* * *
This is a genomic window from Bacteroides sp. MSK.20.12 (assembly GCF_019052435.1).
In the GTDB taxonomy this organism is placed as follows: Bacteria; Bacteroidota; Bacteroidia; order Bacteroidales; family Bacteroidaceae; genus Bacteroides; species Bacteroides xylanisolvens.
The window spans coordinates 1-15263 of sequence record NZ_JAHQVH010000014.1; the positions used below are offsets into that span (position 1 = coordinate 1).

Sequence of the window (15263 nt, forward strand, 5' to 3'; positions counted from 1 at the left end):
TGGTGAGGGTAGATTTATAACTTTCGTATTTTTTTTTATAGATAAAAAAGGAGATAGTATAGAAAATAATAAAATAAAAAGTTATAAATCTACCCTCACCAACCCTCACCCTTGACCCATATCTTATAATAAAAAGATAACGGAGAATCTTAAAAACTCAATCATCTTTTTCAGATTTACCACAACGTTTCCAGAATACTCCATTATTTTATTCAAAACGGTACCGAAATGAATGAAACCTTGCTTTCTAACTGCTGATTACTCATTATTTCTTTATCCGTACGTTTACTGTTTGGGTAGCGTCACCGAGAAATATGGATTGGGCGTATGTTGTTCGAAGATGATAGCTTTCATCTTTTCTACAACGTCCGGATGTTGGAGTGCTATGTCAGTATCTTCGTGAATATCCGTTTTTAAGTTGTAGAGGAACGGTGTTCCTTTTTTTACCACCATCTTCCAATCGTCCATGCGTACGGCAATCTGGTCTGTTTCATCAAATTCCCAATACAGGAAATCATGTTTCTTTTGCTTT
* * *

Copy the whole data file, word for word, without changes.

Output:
This is a genomic window from Bacteroides sp. MSK.20.12 (assembly GCF_019052435.1).
In the GTDB taxonomy this organism is placed as follows: Bacteria; Bacteroidota; Bacteroidia; order Bacteroidales; family Bacteroidaceae; genus Bacteroides; species Bacteroides xylanisolvens.
The window spans coordinates 1-15263 of sequence record NZ_JAHQVH010000014.1; the positions used below are offsets into that span (position 1 = coordinate 1).

Sequence of the window (15263 nt, forward strand, 5' to 3'; positions counted from 1 at the left end):
TGGTGAGGGTAGATTTATAACTTTCGTATTTTTTTTTATAGATAAAAAAGGAGATAGTATAGAAAATAATAAAATAAAAAGTTATAAATCTACCCTCACCAACCCTCACCCTTGACCCATATCTTATAATAAAAAGATAACGGAGAATCTTAAAAACTCAATCATCTTTTTCAGATTTACCACAACGTTTCCAGAATACTCCATTATTTTATTCAAAACGGTACCGAAATGAATGAAACCTTGCTTTCTAACTGCTGATTACTCATTATTTCTTTATCCGTACGTTTACTGTTTGGGTAGCGTCACCGAGAAATATGGATTGGGCGTATGTTGTTCGAAGATGATAGCTTTCATCTTTTCTACAACGTCCGGATGTTGGAGTGCTATGTCAGTATCTTCGTGAATATCCGTTTTTAAGTTGTAGAGGAACGGTGTTCCTTTTTTTACCACCATCTTCCAATCGTCCATGCGTACGGCAATCTGGTCTGTTTCATCAAATTCCCAATACAGGAAATCATGTTTCTTTTGCTTT